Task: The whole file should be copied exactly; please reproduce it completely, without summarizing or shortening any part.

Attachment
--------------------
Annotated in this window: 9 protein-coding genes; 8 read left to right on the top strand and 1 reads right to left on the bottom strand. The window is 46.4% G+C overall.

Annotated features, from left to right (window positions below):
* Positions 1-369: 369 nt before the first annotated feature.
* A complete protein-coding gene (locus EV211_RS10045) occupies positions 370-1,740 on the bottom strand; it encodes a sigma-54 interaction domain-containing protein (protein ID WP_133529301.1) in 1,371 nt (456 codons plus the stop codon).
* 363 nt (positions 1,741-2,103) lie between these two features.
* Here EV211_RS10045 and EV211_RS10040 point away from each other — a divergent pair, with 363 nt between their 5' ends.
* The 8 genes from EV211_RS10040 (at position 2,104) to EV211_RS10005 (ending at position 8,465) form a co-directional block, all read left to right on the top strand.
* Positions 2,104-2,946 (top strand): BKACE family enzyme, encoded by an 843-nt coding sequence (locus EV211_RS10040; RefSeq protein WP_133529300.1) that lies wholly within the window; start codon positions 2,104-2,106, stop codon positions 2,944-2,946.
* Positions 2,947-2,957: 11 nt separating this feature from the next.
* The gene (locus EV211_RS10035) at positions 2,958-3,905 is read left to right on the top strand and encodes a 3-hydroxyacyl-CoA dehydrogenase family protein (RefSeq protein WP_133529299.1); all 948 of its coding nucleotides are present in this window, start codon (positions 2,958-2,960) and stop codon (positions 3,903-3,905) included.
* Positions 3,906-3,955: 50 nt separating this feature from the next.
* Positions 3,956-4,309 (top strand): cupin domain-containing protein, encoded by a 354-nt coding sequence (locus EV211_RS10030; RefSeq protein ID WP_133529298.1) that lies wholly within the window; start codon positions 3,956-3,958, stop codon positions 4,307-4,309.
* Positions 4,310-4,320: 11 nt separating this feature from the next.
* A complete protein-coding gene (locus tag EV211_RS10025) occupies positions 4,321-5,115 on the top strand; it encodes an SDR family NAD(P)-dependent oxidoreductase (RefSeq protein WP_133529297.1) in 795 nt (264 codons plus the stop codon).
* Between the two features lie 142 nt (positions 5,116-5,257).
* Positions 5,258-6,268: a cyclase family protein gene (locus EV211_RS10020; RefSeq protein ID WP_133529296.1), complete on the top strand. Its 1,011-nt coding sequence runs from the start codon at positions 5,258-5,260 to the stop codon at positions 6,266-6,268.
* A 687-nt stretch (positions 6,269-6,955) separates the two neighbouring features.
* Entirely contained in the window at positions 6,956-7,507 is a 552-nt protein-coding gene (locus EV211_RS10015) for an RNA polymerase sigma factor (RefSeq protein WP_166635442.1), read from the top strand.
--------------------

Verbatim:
Annotated in this window: 9 protein-coding genes; 8 read left to right on the top strand and 1 reads right to left on the bottom strand. The window is 46.4% G+C overall.

Annotated features, from left to right (window positions below):
* Positions 1-369: 369 nt before the first annotated feature.
* A complete protein-coding gene (locus EV211_RS10045) occupies positions 370-1,740 on the bottom strand; it encodes a sigma-54 interaction domain-containing protein (protein ID WP_133529301.1) in 1,371 nt (456 codons plus the stop codon).
* 363 nt (positions 1,741-2,103) lie between these two features.
* Here EV211_RS10045 and EV211_RS10040 point away from each other — a divergent pair, with 363 nt between their 5' ends.
* The 8 genes from EV211_RS10040 (at position 2,104) to EV211_RS10005 (ending at position 8,465) form a co-directional block, all read left to right on the top strand.
* Positions 2,104-2,946 (top strand): BKACE family enzyme, encoded by an 843-nt coding sequence (locus EV211_RS10040; RefSeq protein WP_133529300.1) that lies wholly within the window; start codon positions 2,104-2,106, stop codon positions 2,944-2,946.
* Positions 2,947-2,957: 11 nt separating this feature from the next.
* The gene (locus EV211_RS10035) at positions 2,958-3,905 is read left to right on the top strand and encodes a 3-hydroxyacyl-CoA dehydrogenase family protein (RefSeq protein WP_133529299.1); all 948 of its coding nucleotides are present in this window, start codon (positions 2,958-2,960) and stop codon (positions 3,903-3,905) included.
* Positions 3,906-3,955: 50 nt separating this feature from the next.
* Positions 3,956-4,309 (top strand): cupin domain-containing protein, encoded by a 354-nt coding sequence (locus EV211_RS10030; RefSeq protein ID WP_133529298.1) that lies wholly within the window; start codon positions 3,956-3,958, stop codon positions 4,307-4,309.
* Positions 4,310-4,320: 11 nt separating this feature from the next.
* A complete protein-coding gene (locus tag EV211_RS10025) occupies positions 4,321-5,115 on the top strand; it encodes an SDR family NAD(P)-dependent oxidoreductase (RefSeq protein WP_133529297.1) in 795 nt (264 codons plus the stop codon).
* Between the two features lie 142 nt (positions 5,116-5,257).
* Positions 5,258-6,268: a cyclase family protein gene (locus EV211_RS10020; RefSeq protein ID WP_133529296.1), complete on the top strand. Its 1,011-nt coding sequence runs from the start codon at positions 5,258-5,260 to the stop codon at positions 6,266-6,268.
* A 687-nt stretch (positions 6,269-6,955) separates the two neighbouring features.
* Entirely contained in the window at positions 6,956-7,507 is a 552-nt protein-coding gene (locus EV211_RS10015) for an RNA polymerase sigma factor (RefSeq protein WP_166635442.1), read from the top strand.